I went back to the Bent of the River Audubon sanctuary this morning to check up on May's progress. The trees have really started to leaf out over the past few days, and the explosion of diversity is only getting more intense!
A slew of warblers were flitting around in the woods and among blooming apple trees, many of them different from the cast of characters who lit up these woods last week. A gorgeous male Magnolia Warbler came close enough for a few pictures:
He mostly hung around just over my head, but I was happy to admire his fancy costume from below:
This fellow was exhibiting some excellent hunting skills, peering under leaves and around branches for tasty bugs:
And every few seconds he came up with a morsel, often a small caterpillar:
A few whacks against a branch, and then the caterpillar was gone (yum), and it was on to the next meal:
A male Common Yellowthroat (aptly named) was hunting in these trees as well:
Blue-winged Warblers foraged in a flowering tree in the fields (this bird even has bands on its legs):
And I was happy to come across a female Black-throated Blue Warbler as she worked her way through the undergrowth:
An American Restart (yet another warbler) was fluttering around in the woods:
With all that gray and yellow, I assumed at first that this was a female redstart, but those black splotches on the face and chest make this (I believe) a second-year (i.e., one year old) male. He won't get his adult black and orange breeding costume until the fall, but apparently he might still find a mate and breed this year. Well, good luck, splotchy bird!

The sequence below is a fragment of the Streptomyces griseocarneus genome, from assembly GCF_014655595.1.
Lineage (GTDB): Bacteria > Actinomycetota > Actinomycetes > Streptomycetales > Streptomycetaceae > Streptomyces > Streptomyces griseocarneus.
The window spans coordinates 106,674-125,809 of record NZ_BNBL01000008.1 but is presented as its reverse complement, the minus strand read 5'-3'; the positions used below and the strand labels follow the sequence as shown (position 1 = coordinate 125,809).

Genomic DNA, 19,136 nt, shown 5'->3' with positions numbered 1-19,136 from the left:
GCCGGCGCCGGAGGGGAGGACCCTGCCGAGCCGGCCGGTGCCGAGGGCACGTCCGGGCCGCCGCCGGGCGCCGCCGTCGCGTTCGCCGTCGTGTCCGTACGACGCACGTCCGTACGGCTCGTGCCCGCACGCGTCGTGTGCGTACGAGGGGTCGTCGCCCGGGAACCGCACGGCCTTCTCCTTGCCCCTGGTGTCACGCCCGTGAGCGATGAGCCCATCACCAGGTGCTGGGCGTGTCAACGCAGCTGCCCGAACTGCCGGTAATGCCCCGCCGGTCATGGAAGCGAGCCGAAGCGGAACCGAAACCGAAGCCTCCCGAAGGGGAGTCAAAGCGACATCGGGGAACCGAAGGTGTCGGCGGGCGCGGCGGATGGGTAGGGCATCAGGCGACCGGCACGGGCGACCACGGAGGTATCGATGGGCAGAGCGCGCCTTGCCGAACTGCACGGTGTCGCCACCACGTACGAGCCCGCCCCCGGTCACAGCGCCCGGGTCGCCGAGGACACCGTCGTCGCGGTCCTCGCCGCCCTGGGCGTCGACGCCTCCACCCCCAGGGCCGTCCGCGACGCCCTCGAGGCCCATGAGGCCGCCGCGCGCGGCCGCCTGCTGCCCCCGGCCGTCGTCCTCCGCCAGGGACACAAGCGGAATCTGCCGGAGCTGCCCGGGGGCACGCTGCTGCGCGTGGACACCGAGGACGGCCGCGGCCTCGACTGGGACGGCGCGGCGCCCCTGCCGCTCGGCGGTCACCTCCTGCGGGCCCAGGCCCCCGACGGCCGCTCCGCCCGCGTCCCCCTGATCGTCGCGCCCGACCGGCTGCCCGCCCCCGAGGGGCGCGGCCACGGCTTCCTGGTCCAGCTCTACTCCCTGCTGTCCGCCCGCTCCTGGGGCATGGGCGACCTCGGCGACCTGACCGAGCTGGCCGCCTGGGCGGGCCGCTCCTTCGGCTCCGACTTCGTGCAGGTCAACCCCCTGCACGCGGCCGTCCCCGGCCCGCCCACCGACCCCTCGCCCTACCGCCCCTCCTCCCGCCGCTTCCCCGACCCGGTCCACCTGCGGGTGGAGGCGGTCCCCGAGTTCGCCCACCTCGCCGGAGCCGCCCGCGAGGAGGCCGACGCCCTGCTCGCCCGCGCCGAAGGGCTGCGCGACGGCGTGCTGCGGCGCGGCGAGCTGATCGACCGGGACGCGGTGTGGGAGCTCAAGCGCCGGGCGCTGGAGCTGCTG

There were plenty of other creatures besides warblers, of course. I was surprised to see a few White-throated Sparrows still around, since I expected these birds to have left for their northern breeding territories by now:
A pair of Black-capped Chickadees were busy excavating a nest cavity in an old log, and I watched them come in and out with beaks (and faces) full of sawdust:
Digging through wood is a messy job!
One of my favorite discoveries this spring is that Rose-breasted Grosbeaks are super common at Bent of the River (whereas I see them only rarely everywhere else). This female grosbeak was selecting twigs for a nest this morning:
And I came across a male grosbeak as he puffed and preened after a late morning bath. I had no idea that Rose-breasted Grosbeaks also have rose-colored armpits, but there you go!
Shake it out, gorgeous bird!
Most of the early spring flowers have now faded in the woods, but new flowers like this Jack in the Pulpit are taking their place:
And this Black Rat Snake (so identified by its black and white checkered belly) found a cool resting spot in this nest box several feet up a tree. Could it have found a meal inside the box as well?
How exciting that -- with the Northern Black Racer of a couple weeks ago -- I've now seen Connecticut's two large black snakes in this same place. And the array of birds (especially warblers) continues to astound.
Hooray for diversity!